The Worst Website Ever Made? Usability Hell of London2012 Olympics Ticketing

I love the Olympics - so it pains me that London2012 ticketing is the worst usability experience I have ever had.

Breathtakingly slow & inefficient. Frustrating & inept to levels that make it seem like the whole thing is a joke.

But hey - no big deal; it’s only the Olympics.


I have attempted to buy several tickets since the Olympics started - securing one for the Beach Volleyball after hours of trying.

Layer upon layer of frustration, lack of clarity at every stage, and the egregiously flawed processes & time they waste shows a complete lack of care and oversight for UX.

I can’t believe ANY usability testing happened here, or any attempt to make this an easy process. It feels like a desperate hack, using multiple badly connected systems.

Technical Illiteracy at the Top

The days where our politicians regulate the Internet without understanding it, or major events are organised by a room full of technically illiterate people, should be over.

Ticketing is a VITAL part of the Olympics. LOCOG should have had a senior person overviewing ticketing & online that understands the Web, UX & Usability - and ensured the ticketing process wasn’t an afterthought & awful hack.

All the senior team should have been forced to buy their tickets through the site - and they would have seen the problems before the site went live.

In fact it should have been architected properly to begin with.

Clearly it wasn’t. In 2012 this is a huge huge FAIL.

Process + Failures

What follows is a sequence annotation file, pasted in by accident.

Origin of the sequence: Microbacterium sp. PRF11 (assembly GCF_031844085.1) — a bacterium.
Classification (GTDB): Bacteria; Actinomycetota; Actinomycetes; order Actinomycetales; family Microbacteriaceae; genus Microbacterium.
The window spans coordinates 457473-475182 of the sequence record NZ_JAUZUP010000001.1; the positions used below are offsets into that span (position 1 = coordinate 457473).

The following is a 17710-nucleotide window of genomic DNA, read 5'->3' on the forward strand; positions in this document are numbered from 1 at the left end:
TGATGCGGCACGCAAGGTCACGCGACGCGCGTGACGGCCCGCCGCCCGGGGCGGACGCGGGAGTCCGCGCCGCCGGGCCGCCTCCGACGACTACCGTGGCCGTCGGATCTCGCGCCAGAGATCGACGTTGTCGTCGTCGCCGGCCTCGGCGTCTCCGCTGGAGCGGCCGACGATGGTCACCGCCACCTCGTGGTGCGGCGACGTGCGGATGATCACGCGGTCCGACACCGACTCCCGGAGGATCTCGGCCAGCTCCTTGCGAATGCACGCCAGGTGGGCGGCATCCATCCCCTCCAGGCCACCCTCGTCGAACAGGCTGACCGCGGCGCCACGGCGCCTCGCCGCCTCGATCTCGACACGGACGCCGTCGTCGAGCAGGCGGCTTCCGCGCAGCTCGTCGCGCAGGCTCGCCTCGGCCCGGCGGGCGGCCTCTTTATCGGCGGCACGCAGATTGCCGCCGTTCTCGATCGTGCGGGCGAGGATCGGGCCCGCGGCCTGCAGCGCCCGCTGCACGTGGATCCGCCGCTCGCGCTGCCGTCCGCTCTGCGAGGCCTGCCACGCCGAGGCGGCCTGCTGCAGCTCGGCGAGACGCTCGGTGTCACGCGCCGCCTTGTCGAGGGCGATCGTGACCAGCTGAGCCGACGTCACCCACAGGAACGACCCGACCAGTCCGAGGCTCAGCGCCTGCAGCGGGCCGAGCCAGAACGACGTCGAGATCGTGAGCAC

Buy Tickets

Exciting - which tickets can I get?

Wait - where do I click? 

Lets try ‘How to purchase tickets’

It’s asking me to sign up & sign in. 



It pains me how apparently NO ONE knows a secure password is about length - not including letters and numbers (or symbols) - which makes them far harder to remember. Excellent XKCD cartoon on this:

So I sign in.

Site looks the same. Back to ‘How to purchase tickets’ - no links or help with searching.

Turns out you buy tickets by clicking ‘Search Events’ - usability testing this for a couple of hours would have revealed this.

Great - plain sailing now. HELL no. Welcome to my friend PAIN? Have you met?

I’m happy to go to any event - show me what’s available.


You have to search EVERY event INDIVIDUALLY.

Great then you will have a list of tickets available? Not even close.


Seriously I couldn’t have invented something this breathtakingly un-intuitive, frustrating, time wasting and just rotten to the core - if I tried.

Now it will show you either nothing, or a few events that MIGHT have tickets available. ie - the London2012 site doesn’t actually know what tickets are available to their own games. It appears Ticket Master does - and there is some kind of elderly can’t be assed (can’t be assed is British slang = can’t be bothered) data connection between the two that updates when it’s not eating donuts.

This page can also show you some items with this:

Ooo Athletics. Oh no - ‘Currently Unavailable’ on the right. WHY did this even come up?

Sometimes you get this - if you’re ‘lucky’:

So you click ‘Select’ and hope.

You might then get this:

AGAIN, why even show that event?

Also, what an AWFUL message. Pure, blue blood FAIL.

You get the impression the London2012 site doesn’t have a clue what’s going on most of the time - this message confirms it & baffles users.